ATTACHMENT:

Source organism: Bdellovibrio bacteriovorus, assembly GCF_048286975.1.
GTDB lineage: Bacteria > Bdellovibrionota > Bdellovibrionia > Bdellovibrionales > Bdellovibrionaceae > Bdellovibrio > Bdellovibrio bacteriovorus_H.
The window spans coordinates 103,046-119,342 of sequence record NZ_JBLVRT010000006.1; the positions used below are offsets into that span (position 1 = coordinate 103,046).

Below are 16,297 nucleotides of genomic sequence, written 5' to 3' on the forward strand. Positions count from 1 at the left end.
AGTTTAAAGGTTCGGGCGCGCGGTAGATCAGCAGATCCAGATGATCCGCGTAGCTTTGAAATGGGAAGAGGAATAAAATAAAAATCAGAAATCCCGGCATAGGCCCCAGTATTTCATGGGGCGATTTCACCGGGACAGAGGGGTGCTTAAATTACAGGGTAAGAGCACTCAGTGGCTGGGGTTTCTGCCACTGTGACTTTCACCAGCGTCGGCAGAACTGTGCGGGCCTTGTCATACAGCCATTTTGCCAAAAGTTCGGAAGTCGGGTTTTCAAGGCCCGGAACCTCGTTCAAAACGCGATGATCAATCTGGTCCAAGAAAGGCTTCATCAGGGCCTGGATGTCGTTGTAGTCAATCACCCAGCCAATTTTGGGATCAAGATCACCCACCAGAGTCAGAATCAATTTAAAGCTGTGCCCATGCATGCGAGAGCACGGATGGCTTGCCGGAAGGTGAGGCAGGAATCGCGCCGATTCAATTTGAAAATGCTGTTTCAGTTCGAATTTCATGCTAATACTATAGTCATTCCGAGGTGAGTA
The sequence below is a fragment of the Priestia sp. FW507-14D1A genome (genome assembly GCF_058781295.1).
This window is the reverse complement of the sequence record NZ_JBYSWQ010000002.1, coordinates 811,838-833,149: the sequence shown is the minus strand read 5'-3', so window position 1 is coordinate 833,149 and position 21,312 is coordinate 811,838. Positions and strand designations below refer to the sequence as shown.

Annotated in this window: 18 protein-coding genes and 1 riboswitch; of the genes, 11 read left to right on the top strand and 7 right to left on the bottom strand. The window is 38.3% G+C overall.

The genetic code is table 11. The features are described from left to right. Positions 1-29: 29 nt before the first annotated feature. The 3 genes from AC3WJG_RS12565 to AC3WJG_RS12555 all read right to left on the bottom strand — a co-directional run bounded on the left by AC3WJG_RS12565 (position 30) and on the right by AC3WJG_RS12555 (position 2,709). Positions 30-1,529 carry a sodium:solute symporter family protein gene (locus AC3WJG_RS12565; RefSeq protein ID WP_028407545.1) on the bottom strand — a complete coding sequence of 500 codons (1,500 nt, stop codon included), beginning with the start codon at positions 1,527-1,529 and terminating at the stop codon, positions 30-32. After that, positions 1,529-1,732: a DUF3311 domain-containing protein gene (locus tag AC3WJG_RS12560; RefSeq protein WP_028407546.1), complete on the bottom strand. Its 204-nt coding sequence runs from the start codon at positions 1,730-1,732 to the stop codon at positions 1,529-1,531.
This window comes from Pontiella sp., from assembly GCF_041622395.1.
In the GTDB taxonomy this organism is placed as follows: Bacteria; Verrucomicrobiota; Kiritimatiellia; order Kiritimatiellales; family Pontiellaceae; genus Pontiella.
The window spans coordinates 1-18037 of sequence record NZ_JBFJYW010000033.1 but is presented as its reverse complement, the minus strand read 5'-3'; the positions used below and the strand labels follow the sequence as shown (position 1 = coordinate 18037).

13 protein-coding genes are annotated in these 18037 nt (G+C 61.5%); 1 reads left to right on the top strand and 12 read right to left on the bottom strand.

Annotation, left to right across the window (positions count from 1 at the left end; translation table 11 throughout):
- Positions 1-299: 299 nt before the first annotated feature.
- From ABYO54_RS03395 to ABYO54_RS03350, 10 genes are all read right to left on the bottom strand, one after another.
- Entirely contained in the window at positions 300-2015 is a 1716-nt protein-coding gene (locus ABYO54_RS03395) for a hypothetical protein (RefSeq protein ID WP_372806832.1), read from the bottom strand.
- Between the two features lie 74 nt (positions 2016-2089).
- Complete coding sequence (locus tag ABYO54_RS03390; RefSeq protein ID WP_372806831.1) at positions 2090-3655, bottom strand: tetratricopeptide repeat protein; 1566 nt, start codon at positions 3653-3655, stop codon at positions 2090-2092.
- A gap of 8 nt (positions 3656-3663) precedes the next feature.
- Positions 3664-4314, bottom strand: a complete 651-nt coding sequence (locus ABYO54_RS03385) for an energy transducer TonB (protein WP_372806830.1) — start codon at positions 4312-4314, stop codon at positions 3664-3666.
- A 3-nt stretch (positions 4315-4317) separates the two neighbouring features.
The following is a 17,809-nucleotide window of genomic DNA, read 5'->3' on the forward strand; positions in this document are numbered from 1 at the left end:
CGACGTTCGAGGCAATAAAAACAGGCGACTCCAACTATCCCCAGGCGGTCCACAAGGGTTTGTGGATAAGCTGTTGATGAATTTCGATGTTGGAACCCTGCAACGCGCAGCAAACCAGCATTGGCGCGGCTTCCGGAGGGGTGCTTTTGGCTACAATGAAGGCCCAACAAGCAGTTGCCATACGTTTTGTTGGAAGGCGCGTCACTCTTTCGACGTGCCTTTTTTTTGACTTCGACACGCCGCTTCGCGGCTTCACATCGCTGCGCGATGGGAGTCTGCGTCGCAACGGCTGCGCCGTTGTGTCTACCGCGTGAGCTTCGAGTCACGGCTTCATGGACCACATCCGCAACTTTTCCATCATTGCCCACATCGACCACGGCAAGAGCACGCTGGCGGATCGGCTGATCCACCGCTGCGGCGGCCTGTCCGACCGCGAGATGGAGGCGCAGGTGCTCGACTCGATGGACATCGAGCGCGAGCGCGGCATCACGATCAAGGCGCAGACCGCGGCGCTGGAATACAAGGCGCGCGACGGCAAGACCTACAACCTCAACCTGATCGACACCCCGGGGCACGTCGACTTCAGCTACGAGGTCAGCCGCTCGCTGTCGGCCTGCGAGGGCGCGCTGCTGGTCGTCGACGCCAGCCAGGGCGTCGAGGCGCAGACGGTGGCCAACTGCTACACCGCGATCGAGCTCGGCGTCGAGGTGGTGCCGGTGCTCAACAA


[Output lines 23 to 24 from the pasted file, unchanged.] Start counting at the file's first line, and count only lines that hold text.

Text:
The following is a 17,809-nucleotide window of genomic DNA, read 5'->3' on the forward strand; positions in this document are numbered from 1 at the left end:
CGACGTTCGAGGCAATAAAAACAGGCGACTCCAACTATCCCCAGGCGGTCCACAAGGGTTTGTGGATAAGCTGTTGATGAATTTCGATGTTGGAACCCTGCAACGCGCAGCAAACCAGCATTGGCGCGGCTTCCGGAGGGGTGCTTTTGGCTACAATGAAGGCCCAACAAGCAGTTGCCATACGTTTTGTTGGAAGGCGCGTCACTCTTTCGACGTGCCTTTTTTTTGACTTCGACACGCCGCTTCGCGGCTTCACATCGCTGCGCGATGGGAGTCTGCGTCGCAACGGCTGCGCCGTTGTGTCTACCGCGTGAGCTTCGAGTCACGGCTTCATGGACCACATCCGCAACTTTTCCATCATTGCCCACATCGACCACGGCAAGAGCACGCTGGCGGATCGGCTGATCCACCGCTGCGGCGGCCTGTCCGACCGCGAGATGGAGGCGCAGGTGCTCGACTCGATGGACATCGAGCGCGAGCGCGGCATCACGATCAAGGCGCAGACCGCGGCGCTGGAATACAAGGCGCGCGACGGCAAGACCTACAACCTCAACCTGATCGACACCCCGGGGCACGTCGACTTCAGCTACGAGGTCAGCCGCTCGCTGTCGGCCTGCGAGGGCGCGCTGCTGGTCGTCGACGCCAGCCAGGGCGTCGAGGCGCAGACGGTGGCCAACTGCTACACCGCGATCGAGCTCGGCGTCGAGGTGGTGCCGGTGCTCAACAA